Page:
Buddy cop movies are one of the few genres that can be made over and over again with the same basic premise and no one ever minds. Rush Hour doesn’t break any new ground, but Chris Tucker and Jackie Chan have an unmatchable chemistry that makes it nearly impossible not to love this movie.
Each lead has a scene in the beginning by himself, showing his life before he meets the other. It’s entertaining, but what it really does is prove how much better they are together.
The story takes off when a Chinese diplomat’s daughter is kidnapped by a crime lord in Los Angeles, he employs Hong Kong’s best detective, Lee (Chan), to help solve the case. The problem is, the FBI doesn’t want Lee involved, so they assign an LA cop, Detective Carter (Tucker), to essentially babysit him. Carter is the laughing stock of his department because he’s always bragging about himself with little evidence to back it up.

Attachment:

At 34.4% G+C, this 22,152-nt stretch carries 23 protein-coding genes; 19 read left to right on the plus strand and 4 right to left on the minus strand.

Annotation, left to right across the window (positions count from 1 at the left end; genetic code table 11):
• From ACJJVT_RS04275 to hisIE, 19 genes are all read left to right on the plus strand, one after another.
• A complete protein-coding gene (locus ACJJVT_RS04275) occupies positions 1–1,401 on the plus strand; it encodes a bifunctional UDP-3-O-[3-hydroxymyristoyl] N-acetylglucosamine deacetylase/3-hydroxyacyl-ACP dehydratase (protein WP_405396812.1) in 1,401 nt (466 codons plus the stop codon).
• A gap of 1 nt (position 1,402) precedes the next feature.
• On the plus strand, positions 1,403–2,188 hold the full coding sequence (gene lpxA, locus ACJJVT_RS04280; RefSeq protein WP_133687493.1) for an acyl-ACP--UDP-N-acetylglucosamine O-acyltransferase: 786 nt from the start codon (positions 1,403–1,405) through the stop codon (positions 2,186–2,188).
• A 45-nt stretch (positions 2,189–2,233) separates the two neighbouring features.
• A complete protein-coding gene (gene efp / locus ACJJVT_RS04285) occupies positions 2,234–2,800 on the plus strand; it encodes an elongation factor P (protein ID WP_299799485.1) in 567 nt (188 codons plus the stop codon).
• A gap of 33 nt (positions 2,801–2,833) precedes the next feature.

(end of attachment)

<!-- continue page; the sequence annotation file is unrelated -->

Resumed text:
Lee and Carter don’t get along at first, which adds to the humor. The two come from opposite worlds, yet they find ways to bond. Whether it’s how neither of them are wanted for this case. Or how each of their fathers died in the line of duty.
Rush Hour has all the makings of a corny ’90s action film. The cliched musical score backs up an even sillier series of events. But the humor is organically hilarious and the story doesn’t become more complex than it needs to be, so we can see past its flaws. Over 20 years later, it holds up better than almost any comedy from that decade.